‘Ready… Set… Sub!’ provides substitute teaching resources

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(Archive photo by Kaylie McLaughlin | Collegian Media Group)

The College of Education and Career Center will collaborate to host “Ready… Set… Sub!,” an event designed to help people become substitute teachers.

“We are trying to gather more subs for the sub-pool,” Patricia Hudgins, associate director of career and employment services, said. “It will be at drop-in times where people can come at their convenience. We’re going to have a few school districts there that can help people upload or ask questions about how to get on their sub list and what is needed. We’ll have the police department there helping get fingerprints done.”

Substitute shortages caused by COVID-19 led the Kansas State Board of Education to pass an emergency declaration removing the 60 college credit hour requirement for emergency substitutes. According to a press release from the Kansas Department of Education, candidates for the Temporary Emergency Authorized License (TEAL) must be at least 18 years old, have a high school diploma, be fingerprinted and pass a background check. They will also need a verified employment commitment from a district or system.

“We know that our local districts have had a really hard time filling subs and shortages, teachers that are quarantined or whatever the case may be,” Eileen Wertzberger, program coordinator for the College of Education, said. “That’s been a big strain on our community.”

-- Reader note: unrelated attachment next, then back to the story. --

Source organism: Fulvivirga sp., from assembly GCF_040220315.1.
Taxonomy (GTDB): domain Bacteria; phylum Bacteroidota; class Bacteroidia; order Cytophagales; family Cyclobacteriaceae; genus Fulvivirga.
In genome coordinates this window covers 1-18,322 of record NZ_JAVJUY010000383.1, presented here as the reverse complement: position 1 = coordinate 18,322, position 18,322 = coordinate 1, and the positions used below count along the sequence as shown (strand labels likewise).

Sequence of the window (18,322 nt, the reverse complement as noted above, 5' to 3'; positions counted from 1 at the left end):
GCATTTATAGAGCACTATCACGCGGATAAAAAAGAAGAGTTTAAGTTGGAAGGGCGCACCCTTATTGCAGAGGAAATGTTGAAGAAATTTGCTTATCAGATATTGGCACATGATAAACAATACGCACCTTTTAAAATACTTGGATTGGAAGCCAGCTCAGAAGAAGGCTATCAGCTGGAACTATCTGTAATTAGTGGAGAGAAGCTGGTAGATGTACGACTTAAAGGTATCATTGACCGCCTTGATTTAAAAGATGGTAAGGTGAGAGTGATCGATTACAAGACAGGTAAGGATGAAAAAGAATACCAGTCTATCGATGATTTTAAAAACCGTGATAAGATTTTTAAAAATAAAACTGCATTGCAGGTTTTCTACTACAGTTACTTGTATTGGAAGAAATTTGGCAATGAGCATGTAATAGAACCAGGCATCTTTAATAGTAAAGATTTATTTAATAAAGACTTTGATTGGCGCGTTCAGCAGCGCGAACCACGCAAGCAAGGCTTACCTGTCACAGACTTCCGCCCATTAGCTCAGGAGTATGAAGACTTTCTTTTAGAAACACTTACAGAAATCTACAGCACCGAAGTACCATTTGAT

Hudgins said the event would also offer students helpful tools to use in the classroom.

“Our plan is to hopefully put some plans in people’s hands,” Hudgins said. “If they don’t feel confident walking into a classroom, our plan is to be able to give them a couple of outlines of things to do as a sub. If you were to walk in a classroom and there’s no lesson plan, we’re hoping to have a couple of helpful tools for them to utilize in a classroom.”

Hudgins said the lack of substitutes could cause classrooms to combine, creating an unsafe space for students.

“Some of these classrooms are combined, and that doesn’t make for oftentimes a safe space as far as crowding goes if that were to have to continue that way,” Hudgins said. “Having served on the school board, I think I have a good understanding of what it takes to get students in a situation where their learning continues.”

In addition to the $90-$120 students can earn a day as a substitute, Hudgins said becoming a substitute teacher offers other benefits for college students.

“People are earning transferable skills for any career if they can be a substitute teacher,” Hudgins said. “The transferable skills that you gain by being a substitute teacher are insurmountable. Not to mention the networking — teachers know everybody. You’re making great connections as well. You have no idea who you’ll meet.”

The event, located in rooms 202-205 of the K-State Student Union, is open to all majors and will be held from 10 a.m. to 3 p.m. on Feb. 21.

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